LEXINGTON, Ky. — Kentucky basketball fans no doubt gasped, then rolled their eyes, when the Wildcats’ NCAA Tournament path was unveiled on Sunday evening. After steamrolling Arkansas in the SEC title game for its 11th consecutive victory, UK was rewarded with a No. 2 seed and a minefield of potential opponents.
Despite being the fifth overall seed in the NCAA field, the Wildcats might have to face Wichita State, UCLA and North Carolina — the nation’s Nos. 8, 18 and 3 teams in Ken Pomeroy’s rankings — in the second round, Sweet 16 and Elite Eight, respectively. There isn’t a more challenging potential path to the Final Four among bona fide contenders.
“Could you imagine a couple brackets tougher than ours?” Cats coach John Calipari said. “They call it murderer’s row, insane row. There’s teams along the way that you look at and you say, ‘Whew.’ ”
ESPN analyst Seth Greenberg had the same reaction. For starters, the Shockers are 30-4, a top-20 team in the AP poll and a top-10 squad in just about every computer ranking other than the RPI. But they’re a No. 10 seed in the NCAA Tournament and could be a major second-round problem for Kentucky.
“That bracket is tough,” Greenberg told SEC Country. “Wichita State is probably the seed I was most surprised with, just to look at their body of work. Not their wins against the field but just how they beat people and how they play: 10-deep, don’t give up second shots, keep up in transition, have an inside scorer, a shot-maker. Then UCLA is the best offensive team in the country.
“Now, North Carolina has some vulnerability because Justin Jackson (who scored 34 on UK in December) is not playing that well right now and if Joel Berry (23 points against the Cats) gets in foul trouble they’re a different team. But, I mean, this is a hard draw for Kentucky.”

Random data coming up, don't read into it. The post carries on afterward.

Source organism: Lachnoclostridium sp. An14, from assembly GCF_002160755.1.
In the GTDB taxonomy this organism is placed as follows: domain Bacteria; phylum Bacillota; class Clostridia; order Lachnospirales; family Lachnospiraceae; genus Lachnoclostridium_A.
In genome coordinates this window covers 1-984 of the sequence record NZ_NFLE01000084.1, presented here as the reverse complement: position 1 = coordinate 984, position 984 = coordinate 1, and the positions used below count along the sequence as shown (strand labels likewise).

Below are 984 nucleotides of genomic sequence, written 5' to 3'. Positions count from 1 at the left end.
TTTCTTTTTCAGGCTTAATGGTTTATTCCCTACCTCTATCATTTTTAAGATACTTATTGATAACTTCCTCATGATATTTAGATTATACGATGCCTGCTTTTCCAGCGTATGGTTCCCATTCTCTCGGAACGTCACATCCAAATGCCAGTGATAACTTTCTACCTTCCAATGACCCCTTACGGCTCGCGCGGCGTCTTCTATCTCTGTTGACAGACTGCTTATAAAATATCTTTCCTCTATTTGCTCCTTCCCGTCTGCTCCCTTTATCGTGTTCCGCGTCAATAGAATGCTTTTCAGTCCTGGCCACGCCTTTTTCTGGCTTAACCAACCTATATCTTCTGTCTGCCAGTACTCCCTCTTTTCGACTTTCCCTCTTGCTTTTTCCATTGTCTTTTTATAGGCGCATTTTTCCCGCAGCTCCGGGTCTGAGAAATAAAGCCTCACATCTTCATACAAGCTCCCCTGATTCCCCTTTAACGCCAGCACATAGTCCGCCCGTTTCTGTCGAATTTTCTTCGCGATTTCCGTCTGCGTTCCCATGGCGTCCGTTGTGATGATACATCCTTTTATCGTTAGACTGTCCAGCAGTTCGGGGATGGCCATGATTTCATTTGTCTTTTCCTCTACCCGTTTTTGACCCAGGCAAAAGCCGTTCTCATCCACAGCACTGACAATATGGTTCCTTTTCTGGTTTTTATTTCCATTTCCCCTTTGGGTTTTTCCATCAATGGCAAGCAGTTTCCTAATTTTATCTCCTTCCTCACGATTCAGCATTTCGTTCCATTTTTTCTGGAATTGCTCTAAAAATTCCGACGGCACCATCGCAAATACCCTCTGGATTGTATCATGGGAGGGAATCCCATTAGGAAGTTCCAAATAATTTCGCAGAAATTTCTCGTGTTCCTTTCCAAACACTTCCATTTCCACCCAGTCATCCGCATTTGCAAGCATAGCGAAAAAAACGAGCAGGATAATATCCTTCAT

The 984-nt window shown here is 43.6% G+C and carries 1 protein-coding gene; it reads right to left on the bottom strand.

The Bruins, a No. 3 seed, beat the Wildcats 97-92 in Rupp Arena on Dec. 3. The top-seeded Tar Heels, NCAA runners-up last season, lost a 103-100 shootout with UK on Dec. 17 in Las Vegas. Kentucky, UCLA and North Carolina have been No. 1, 2 and 3 in the AP poll at various times this season.
So … can the Cats survive this death march?
“I’m much more confident they can do it now than I was a month ago, for sure,” Greenberg said. “A month ago, I was really down on them. I didn’t think they were defending with a purpose. I didn’t think they were connected. My thing is: The season started and there was an enthusiasm, an energy, a passion. It was new. Then they got into the doldrums, the grind of January and February. But now these young kids can see the finish line. They know what they’re working towards.
“You see a renewed enthusiasm, energy, excitement, passion. They’re playing with a bounce. I think their light bulb has gone on.”
Greenberg is encouraged most by four things:
- Kentucky’s recent defensive surge
- Calipari settling on senior forward Derek Willis over freshman Wenyen Gabriel
- Point guard De’Aaron Fox returning to early season form
- Big man Bam Adebayo taking his game to a new level down the stretch.
“I think they’re buying in,” Greenberg said. “I think John backed off them a little bit — coached them really hard in practice and backed off in games —– and that’s been good.”
And here’s one more reason for Kentucky fans to hope: The two previous times Calipari teams drew what looked like an impossible path to the Final Four, they got there anyway.
In 2011 as a No. 4 seed, the Wildcats took down three consecutive top-20 KenPom teams: West Virginia (Final Four the year before), Ohio State (No. 1 overall seed) and North Carolina. In 2014 as a No. 8 seed, UK eliminated three consecutive top-11 KenPom teams: undefeated No. 1 seed Wichita State, defending national champion Louisville and NCAA runner-up Michigan. All three of those teams had been in the previous year’s Final Four.
Sure, this latest gauntlet looks daunting, but the Cats have seen (and conquered) harder.